Based on years of fieldwork in both rural and urban Greece, The Last Word explores women's cultural resistance as they weave together diverse social practices: improvised antiphonic laments, divinatory dreaming, the care and tending of olive trees and the dead, and the inscription of emotions and the senses on a landscape of persons, things, and places. These practices compose the empowering poetics of the cultural periphery. C. Nadia Seremetakis liberates the analysis of gender from reductive binary models and pioneers the alternative perspective of self-reflexive "native anthropology" in European ethnography.
It doesn’t take a trip to the doctor to know that the bond between physicians and patients isn’t what it used to be. Specialization, rising costs, managed care, the insurance industry, the shadow of litigation—so many factors have changed what was once a traditional relationship grounded in respect and caring.
In light of the altered climate in health care, this thoughtful book deals with the way that today’s doctors and patients view themselves and one another. Allen Weisse has observed the changing medical scene during half a century of treating patients and training future physicians, and he writes frankly here about how doctors and patients have come to deal with illness in the twenty-first century.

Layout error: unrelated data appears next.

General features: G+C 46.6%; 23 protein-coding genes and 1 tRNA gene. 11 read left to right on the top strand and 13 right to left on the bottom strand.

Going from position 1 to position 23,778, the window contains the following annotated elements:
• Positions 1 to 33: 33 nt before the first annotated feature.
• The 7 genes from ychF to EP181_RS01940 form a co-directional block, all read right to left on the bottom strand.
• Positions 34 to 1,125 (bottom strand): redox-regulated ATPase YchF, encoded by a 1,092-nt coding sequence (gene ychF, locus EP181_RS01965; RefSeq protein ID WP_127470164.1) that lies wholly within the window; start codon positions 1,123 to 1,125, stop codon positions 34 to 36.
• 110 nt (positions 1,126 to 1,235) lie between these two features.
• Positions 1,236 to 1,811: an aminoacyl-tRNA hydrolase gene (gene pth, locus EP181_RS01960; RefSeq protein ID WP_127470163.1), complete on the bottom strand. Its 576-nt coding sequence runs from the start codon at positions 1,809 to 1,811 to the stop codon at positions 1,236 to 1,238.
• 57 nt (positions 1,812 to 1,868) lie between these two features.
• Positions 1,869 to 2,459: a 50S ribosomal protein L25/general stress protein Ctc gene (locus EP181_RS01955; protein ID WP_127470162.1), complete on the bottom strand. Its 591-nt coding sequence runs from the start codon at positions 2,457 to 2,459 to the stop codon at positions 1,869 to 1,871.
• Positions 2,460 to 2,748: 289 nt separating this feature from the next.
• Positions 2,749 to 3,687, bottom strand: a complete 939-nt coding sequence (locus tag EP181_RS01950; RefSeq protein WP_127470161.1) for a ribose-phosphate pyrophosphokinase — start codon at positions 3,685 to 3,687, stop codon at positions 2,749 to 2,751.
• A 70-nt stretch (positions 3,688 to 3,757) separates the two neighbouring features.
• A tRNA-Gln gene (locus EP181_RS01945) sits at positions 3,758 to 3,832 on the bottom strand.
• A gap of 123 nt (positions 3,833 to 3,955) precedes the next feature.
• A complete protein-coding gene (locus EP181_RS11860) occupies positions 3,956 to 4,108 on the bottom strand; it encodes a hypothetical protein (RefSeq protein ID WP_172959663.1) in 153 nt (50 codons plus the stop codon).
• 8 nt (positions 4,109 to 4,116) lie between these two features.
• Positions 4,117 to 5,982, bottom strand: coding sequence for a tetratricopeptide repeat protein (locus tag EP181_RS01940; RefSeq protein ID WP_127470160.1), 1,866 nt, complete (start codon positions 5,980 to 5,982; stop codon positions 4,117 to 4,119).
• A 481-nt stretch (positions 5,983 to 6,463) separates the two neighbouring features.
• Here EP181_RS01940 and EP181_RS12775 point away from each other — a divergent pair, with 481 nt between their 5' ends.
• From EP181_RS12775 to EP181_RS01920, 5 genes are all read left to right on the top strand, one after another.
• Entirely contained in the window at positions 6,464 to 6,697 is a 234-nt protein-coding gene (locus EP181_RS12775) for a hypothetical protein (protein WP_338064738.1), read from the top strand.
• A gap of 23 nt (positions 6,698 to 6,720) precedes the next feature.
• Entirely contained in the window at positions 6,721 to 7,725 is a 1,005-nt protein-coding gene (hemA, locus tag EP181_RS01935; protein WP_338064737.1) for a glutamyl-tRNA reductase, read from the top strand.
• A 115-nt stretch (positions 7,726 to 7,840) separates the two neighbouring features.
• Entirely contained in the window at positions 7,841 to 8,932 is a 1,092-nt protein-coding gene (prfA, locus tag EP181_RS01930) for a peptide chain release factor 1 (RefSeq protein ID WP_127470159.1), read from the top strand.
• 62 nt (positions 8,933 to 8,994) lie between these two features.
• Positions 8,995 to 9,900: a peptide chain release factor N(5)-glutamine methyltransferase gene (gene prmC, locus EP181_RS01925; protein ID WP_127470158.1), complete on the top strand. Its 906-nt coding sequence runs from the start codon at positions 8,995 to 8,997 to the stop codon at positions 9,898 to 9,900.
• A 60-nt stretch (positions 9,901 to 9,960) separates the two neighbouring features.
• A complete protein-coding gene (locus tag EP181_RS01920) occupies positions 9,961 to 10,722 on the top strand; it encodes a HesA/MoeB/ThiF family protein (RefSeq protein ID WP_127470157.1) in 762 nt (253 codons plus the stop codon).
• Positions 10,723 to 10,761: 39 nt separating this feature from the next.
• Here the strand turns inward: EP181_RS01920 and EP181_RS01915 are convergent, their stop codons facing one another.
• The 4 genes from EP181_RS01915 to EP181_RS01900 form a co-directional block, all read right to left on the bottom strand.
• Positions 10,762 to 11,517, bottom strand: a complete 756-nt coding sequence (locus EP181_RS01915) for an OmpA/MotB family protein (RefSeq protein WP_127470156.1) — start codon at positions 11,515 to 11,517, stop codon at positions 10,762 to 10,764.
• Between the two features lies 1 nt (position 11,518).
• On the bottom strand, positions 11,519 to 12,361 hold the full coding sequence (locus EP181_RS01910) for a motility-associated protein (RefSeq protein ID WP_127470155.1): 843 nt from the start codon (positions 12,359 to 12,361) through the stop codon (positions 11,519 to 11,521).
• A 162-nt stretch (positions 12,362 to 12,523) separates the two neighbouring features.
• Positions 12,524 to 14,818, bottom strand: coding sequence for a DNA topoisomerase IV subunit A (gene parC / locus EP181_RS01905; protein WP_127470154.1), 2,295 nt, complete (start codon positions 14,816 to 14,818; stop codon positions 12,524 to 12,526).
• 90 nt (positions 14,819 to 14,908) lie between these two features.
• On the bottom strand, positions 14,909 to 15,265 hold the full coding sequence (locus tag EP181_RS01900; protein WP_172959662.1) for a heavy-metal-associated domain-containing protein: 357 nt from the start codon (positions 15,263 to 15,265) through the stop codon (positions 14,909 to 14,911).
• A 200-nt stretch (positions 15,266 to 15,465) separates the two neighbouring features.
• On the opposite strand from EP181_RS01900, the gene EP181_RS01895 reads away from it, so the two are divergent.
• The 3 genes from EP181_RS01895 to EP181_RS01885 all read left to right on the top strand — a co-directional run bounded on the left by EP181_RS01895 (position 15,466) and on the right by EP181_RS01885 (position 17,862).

Weisse first recalls his own brush with death as a young man diagnosed with testicular cancer—a time when one thinks of God and Death and little else. He then shares true stories of how different people have dealt with cancer, heart disease, stroke, infectious disease, AIDS, and other dire diagnoses—narratives enhanced by professional savvy and enriched by the kind of empathy that the survivor of such a calamity can provide.
Drawing from a storehouse of experiences shared by colleagues, patients, and friends, Weisse writes with passion, conviction, and clarity to encourage a renewal of the openness and trust that seem to be lacking in today’s doctor-patient relationships. These are accounts both uplifting and disturbing—some sad, others tinged with humor—intended to make doctors and patients alike come to a fuller realization that we are all together in this delicate but crucial business of staying alive.